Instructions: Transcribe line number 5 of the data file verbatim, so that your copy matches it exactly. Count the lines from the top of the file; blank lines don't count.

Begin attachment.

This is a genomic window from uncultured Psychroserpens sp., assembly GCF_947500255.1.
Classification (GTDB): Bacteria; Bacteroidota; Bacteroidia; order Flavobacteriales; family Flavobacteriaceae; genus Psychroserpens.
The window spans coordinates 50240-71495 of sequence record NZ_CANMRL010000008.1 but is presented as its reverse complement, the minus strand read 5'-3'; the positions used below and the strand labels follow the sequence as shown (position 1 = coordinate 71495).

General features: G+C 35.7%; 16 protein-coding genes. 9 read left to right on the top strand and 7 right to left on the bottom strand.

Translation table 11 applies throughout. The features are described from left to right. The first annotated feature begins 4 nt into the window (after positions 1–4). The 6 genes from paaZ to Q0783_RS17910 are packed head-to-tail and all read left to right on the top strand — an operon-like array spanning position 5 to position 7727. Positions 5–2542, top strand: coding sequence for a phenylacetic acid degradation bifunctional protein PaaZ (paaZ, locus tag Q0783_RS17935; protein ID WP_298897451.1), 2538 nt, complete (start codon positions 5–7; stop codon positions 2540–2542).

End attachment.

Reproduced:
Translation table 11 applies throughout. The features are described from left to right. The first annotated feature begins 4 nt into the window (after positions 1–4). The 6 genes from paaZ to Q0783_RS17910 are packed head-to-tail and all read left to right on the top strand — an operon-like array spanning position 5 to position 7727. Positions 5–2542, top strand: coding sequence for a phenylacetic acid degradation bifunctional protein PaaZ (paaZ, locus tag Q0783_RS17935; protein ID WP_298897451.1), 2538 nt, complete (start codon positions 5–7; stop codon positions 2540–2542).